The Bealey Hotel, where our story begins.
In 1993, Paddy Freaney was about to take over the management of a pub called the Bealey Hotel in the remote Arthurs Pass region of the Southern Alps of the South Island.
Just days before taking up his new appointment, Paddy had visited a newspaper office in the city of Christchurch with an astonishing claim that he and two of his friends had spotted a massive Moa bird in Arthurs Pass.
This huge flightless bird that grew up to 12-feet in height was thought to have been extinct since around the year 1493 AD. More than 500 years ago!
Paddy even had photos to support his claim, and although blurry, experts who examined them closely announced that they looked authentic, with the proportions of the bird in the photo looking absolutely right.
Other experts verified that the photos had not been doctored in any way - they were genuine.
This sensational discovery spread like wildfire around New Zealand and the world, with international newspapers picking up the story and international reporters even turning up at the Bealey Hotel, hoping for a sighting.
A newspaper clipping from 1993 discusses the senstaional discovery.
But despite further attempts by friends and adventurers to find the elusive bird, no further sighting of the Moa were ever made.
Rumors then started to circulate.
One of these rumours suggested that the Moa story was a "marketing initiative", Paddy's attempt to boost the patronage at his new pub, but he stuck to his guns. After all, he had his photos!
Then another rumour started to spread.
It was claimed that a day before his visit to the Christchurch newspaper office, Paddy had been seen with his and his pick-up truck at the back entrance of the Canterbury Museum, located in the heart of Christchurch.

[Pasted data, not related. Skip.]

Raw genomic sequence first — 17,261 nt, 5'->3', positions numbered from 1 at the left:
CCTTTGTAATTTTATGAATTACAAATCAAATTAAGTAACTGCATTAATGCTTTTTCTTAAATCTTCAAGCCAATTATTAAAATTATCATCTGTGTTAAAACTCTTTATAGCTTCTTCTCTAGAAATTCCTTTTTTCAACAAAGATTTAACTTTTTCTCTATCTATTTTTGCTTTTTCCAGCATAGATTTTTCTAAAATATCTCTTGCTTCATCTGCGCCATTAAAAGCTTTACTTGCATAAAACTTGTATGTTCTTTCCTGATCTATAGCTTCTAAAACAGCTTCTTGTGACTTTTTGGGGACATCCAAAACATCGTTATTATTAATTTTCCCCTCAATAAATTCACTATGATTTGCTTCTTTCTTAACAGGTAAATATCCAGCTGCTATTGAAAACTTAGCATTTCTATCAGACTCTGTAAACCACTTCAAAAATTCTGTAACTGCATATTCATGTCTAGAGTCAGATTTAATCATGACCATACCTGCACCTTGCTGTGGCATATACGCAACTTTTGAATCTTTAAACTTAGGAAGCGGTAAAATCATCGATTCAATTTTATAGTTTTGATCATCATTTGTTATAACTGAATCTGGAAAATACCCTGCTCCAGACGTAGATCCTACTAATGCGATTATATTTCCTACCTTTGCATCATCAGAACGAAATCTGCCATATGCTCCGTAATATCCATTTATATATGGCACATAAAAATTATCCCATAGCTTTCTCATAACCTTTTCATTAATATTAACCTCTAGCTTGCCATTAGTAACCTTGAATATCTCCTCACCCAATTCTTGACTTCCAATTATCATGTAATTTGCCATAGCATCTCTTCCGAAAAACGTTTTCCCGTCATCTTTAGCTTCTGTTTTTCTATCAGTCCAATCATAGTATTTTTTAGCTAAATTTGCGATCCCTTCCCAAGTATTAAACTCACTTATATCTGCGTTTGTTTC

Dressed appropriately in a white coat, Paddy had confidently marched into the museum with two of his "assistants" also in white coats and removed a huge full-scale replica of a Moa that stood in the "Extinct Native Birds" section. He told the staff that the bird was being taken away for some restoration work.
Later, Paddy and his two "assistants" were seen speeding up to Arthur's Pass, a trip of 83 miles, with the 12 ft high Moa standing resplendent, feathers flowing, on the back of Paddy's pick-up truck.
Next day it was quietly returned to its rightful place in the museum.
By now, readers of this blog will have "connected the dots" in our story! The rest is history.
Paddy passed away in 2012, celebrated for his love of life, the twinkle in his eye and his sense of fun.
And as you will see from this report by local Newshub reporter Jeff Hampton, he had lived a life that was quite remarkable.
By Jeff Hampton, Newshub
Friends and family have farewelled the publican and mountaineer Paddy Freaney who sparked an international media sensation when in 1993 he reported a Moa sighting near Arthurs Pass. Several hundred mourners made their way to his mountain home for a service with, not surprisingly, some unusual twists.
There was nothing ordinary about Paddy Freaney's life and his funeral was no different, a horse-drawn cart carrying the casket from his home across the road to his old pub the Bealey Hotel, with the mountains he loved as a backdrop.
The Irish-born Mr Freaney, a former SAS (Special Air Services) soldier, had climbed most of the peaks in the area, and one summer he and a companion climbed all 31 New Zealand peaks over 10,000 feet in height. Many mourners were outdoors enthusiasts he had climbed with over the years.
But Paddy Freaney was far more than just a Moa man. After marrying fellow adventurer Rochelle Rafferty the pair embarked on some of the most challenging climbing expeditions here and around the world.
“He lived his life to the full,” says his wife Rochelle Rafferty. “He didn’t count the years in his life but his life in his years. He was a truly inspirational character".
This is the monument, erected near the Bealey Hotel to commemorate Paddy's Moa "sighting".
Arthurs Pass, one of the passes that connect the west and east coasts of the South Island.
The nearby Bealey Spur, one of the best one-day hikes in the region.
There's a beautiful postscript to this story called "Taking Paddy back to Everest" based on a promise that his wife Rochelle had made to Paddy before he passed.
With a group of supporters she climbed to the summit of Mt Everest from where she released Paddy's ashes and it ends with this note -
"I believe you have heard the news already - Paddy and I made the summit of Mt Everest at sunrise on the morning of 23rd May, 2013, exactly 14 months after his passing!"